Protecting Your Investment from the Bank of Mum and Dad
17 October 2016
If you’re buying a home with an unmarried partner and getting financial help from the Bank of Mum and Dad, it is essential to understand the legal and financial effects of living together, and how to protect the money provided by your family.
You should protect your financial interest in the property so that you will not lose your capital should the relationship come to an end.
Living together as an unmarried couple, known in law as Co-habiting, does not offer you the same legal rights or status as if you were a married couple. The concept of Common Law Spouse is simply not recognised in English law (legal system in England and Wales). This can lead to uncertainty about how the household finances will work and what will happen should the relationship end.
How to Protect Your Investment from Mum and Dad
Pre-nuptial Agreements and Co-habitation Agreements both offer benefits.
Pre-nuptial Agreements are more popular with couples who intend to get married and Co-habitation Agreements are more popular with couples who are not planning to get married.
Pre-nuptial Agreements (Prenups) are not currently legally binding but in one of our recent Divorce cases the Court ordered that the wife, our client, should receive the payment that was included in the Prenup. This is not the only case where a Court has considered the content of a Prenup before making its decision in a divorce case. See Prenup Upheld in Divorce Court
Co-habitation Agreements, also called Living Together Agreements, are popular amongst unmarried couples who want some certainty over their financial arrangements. Co-habitation Agreements can formalise your rights over the home for the period of living together and what should happen in the event of a break-up.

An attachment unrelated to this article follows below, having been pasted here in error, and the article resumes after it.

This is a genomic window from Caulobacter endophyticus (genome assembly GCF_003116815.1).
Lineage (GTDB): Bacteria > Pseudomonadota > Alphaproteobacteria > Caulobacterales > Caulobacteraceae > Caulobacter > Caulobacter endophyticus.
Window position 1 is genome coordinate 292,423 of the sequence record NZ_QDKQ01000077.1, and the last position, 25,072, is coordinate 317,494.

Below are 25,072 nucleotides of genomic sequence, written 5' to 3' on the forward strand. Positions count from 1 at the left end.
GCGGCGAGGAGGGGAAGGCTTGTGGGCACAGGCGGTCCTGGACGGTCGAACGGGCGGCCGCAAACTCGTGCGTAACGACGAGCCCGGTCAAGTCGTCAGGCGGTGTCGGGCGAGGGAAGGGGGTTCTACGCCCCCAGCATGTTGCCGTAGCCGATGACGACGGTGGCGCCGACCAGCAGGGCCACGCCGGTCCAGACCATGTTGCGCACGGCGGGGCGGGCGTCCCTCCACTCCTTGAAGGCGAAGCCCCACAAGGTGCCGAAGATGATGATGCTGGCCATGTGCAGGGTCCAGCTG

A Co-habitation Agreement can be put in place either before you move in or after you start living together and can cover issues such as:
• What should happen to the home in the event of a break-up
• How the mortgage and household expenses are to be paid
• Arrangements for any children in the event that the relationship ends
Once the Co-habitation Agreement has been properly drawn up and signed by both parties the provisions will form a contract between you and so protect your investment.
If you buying a property together it is important to get advice from a Family Law Solicitor who can advise you on the different types of Co-ownership, and how to define your share if you are contributing different amounts to the purchase.
Our Family Law Solicitors can advise you on this and provide legal advice on a Declaration a Trust over the money that you have invested in the property to add a further level of protection.
Co-op Legal Services offer a fixed fee Pre-nuptial, Post-nuptial or Co-habitation Agreement for £750 +VAT (£900 including VAT).
Once we have provided you with a written quote, that fee will not change.